Trump isn’t really trying to overturn the election. He’s simply running one more scam before he leaves office that would enable him to enrich himself.

That’s the way it appears, at least, from the scores of fundraising emails his campaign has sent out since the election. He seems to be asking for funds to challenge the election, but the fine print shows that the money could let him line his own coffers. The tin-pot-dictator routine looks more as if it’s about passing the tin cup.

Trump is urging Please contribute ANY AMOUNT RIGHT NOW to DEFEND the Election.

”But at the linked site to the “OFFICIAL ELECTION DEFENSE FUND,” the legalese at the end says something rather different:

Sixty percent of the contribution, up to $5,000, goes to “Save America,” Trump’s newly created leadership PAC. And 40 percent of the contribution up to $35,500, goes to the Republican National Committee’s operating account, its political (not legal) fund.

Should we be surprised?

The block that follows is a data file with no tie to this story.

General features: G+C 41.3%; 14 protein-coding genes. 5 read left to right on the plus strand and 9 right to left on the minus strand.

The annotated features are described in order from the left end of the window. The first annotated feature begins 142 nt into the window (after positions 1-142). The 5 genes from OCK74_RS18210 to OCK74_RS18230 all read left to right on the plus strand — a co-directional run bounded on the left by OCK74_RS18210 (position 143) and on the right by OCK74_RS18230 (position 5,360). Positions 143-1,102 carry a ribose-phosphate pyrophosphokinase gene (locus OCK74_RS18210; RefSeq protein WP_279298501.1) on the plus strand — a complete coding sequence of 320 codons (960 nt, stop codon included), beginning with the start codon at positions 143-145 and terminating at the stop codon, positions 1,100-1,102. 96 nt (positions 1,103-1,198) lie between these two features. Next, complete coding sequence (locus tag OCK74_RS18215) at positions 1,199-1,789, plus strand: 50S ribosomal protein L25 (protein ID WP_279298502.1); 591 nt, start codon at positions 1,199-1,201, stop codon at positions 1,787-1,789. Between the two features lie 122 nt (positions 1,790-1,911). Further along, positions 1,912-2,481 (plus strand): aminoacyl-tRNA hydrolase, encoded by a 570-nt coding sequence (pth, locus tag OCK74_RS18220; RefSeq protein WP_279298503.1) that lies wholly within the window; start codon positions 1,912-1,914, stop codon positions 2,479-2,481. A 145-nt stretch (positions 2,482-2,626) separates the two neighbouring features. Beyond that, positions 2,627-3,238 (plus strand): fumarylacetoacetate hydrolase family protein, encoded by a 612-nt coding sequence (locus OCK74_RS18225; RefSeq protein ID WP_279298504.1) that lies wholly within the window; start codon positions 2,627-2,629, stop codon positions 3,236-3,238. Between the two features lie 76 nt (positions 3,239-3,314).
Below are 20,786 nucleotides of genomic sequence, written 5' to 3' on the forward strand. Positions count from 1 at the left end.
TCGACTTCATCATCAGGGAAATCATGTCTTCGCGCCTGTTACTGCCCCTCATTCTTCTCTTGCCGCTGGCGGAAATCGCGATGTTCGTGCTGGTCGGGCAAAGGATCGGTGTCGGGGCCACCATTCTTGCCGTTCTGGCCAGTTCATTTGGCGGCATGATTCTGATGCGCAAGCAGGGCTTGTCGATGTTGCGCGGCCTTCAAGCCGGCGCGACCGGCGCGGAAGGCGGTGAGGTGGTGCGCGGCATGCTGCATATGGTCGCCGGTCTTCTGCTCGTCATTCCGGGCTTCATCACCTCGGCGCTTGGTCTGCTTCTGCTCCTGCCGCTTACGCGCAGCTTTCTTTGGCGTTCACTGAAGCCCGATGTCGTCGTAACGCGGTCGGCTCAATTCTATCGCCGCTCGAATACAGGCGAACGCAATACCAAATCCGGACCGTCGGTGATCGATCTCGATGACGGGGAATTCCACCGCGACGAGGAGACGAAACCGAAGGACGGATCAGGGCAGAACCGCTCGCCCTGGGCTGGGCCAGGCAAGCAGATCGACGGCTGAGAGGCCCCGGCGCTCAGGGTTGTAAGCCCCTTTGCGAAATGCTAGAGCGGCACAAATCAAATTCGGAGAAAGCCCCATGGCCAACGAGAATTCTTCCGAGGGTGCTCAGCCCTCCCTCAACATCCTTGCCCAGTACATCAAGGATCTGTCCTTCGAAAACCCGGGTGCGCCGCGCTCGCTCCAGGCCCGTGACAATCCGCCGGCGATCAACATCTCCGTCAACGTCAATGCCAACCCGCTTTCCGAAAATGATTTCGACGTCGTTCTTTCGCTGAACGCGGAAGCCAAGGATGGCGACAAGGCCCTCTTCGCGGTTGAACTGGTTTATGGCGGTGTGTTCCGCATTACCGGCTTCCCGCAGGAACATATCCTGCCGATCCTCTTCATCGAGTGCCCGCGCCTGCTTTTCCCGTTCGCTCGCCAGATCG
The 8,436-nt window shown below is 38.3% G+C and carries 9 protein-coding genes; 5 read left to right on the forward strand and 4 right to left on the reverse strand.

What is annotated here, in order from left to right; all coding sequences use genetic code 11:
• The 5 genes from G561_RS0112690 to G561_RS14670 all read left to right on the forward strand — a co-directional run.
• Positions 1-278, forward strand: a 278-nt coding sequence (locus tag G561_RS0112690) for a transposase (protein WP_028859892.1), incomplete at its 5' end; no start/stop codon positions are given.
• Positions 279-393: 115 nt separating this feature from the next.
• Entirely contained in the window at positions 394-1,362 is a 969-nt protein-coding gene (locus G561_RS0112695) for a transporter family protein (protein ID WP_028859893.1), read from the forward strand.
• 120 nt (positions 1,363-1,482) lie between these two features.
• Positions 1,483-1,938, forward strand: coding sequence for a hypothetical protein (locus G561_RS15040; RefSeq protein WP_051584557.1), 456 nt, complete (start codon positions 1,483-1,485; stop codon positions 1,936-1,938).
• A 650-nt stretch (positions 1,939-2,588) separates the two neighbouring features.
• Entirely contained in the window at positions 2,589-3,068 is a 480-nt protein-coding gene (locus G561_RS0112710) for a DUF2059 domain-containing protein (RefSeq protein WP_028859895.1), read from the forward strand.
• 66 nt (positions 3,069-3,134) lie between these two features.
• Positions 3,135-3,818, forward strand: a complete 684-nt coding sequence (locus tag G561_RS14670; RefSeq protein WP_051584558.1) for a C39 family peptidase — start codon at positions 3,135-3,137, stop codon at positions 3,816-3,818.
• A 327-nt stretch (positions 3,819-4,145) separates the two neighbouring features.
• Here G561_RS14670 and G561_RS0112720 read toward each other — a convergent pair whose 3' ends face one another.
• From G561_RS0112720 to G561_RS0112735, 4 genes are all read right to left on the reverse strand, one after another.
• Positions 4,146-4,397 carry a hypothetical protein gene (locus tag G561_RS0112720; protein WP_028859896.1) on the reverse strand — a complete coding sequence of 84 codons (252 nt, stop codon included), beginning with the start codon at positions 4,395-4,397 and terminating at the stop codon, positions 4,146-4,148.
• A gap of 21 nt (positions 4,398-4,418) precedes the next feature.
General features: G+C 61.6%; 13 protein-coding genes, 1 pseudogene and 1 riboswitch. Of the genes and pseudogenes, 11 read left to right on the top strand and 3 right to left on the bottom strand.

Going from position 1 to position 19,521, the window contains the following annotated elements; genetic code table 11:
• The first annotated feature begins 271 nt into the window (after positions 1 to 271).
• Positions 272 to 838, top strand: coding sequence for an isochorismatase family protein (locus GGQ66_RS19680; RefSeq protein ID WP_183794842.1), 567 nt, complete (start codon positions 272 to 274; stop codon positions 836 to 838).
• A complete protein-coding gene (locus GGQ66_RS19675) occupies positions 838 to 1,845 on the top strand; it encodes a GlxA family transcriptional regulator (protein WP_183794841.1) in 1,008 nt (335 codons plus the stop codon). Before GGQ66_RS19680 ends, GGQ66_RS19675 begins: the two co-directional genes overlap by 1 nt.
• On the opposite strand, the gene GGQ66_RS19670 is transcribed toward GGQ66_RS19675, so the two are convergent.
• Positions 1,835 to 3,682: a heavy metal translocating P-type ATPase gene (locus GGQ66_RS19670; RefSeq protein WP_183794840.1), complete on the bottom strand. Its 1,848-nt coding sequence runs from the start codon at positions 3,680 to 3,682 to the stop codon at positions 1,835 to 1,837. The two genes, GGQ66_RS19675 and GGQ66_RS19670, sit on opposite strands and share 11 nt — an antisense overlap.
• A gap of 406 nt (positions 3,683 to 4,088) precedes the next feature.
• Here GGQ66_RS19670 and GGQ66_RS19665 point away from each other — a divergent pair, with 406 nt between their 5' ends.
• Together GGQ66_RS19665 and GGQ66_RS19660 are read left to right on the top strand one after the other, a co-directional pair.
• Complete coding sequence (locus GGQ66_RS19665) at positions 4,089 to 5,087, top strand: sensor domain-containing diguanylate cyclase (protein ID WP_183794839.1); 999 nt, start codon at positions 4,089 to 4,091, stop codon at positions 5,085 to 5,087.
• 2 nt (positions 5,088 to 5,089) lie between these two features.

Trump has used the presidency itself for self-enrichment, so there’s no reason to think an election defeat would stop him. He has funneled vast amounts of taxpayer dollars and political supporters’ funds to his hotels, golf clubs and various properties around the world. Over the years, he has used his charity for self-benefit, he has had favorable treatment by foreign governments, and he has had hundreds of millions in debt forgiven by creditors.

Only after reaching the first maximum would a single penny go to Trump’s “Recount Account,” and only after reaching the second maximum would a penny go to the RNC’s legal account.

Clanton, Mississippi

When one can clearly imagine, as if it is were a real scene, the okra growing, the heat rising off the land, the back-country roads, the courthouse square, and the coffee shop where locals gather early in the morning for grits and coffee…well, you know you have picked up a gem of a book.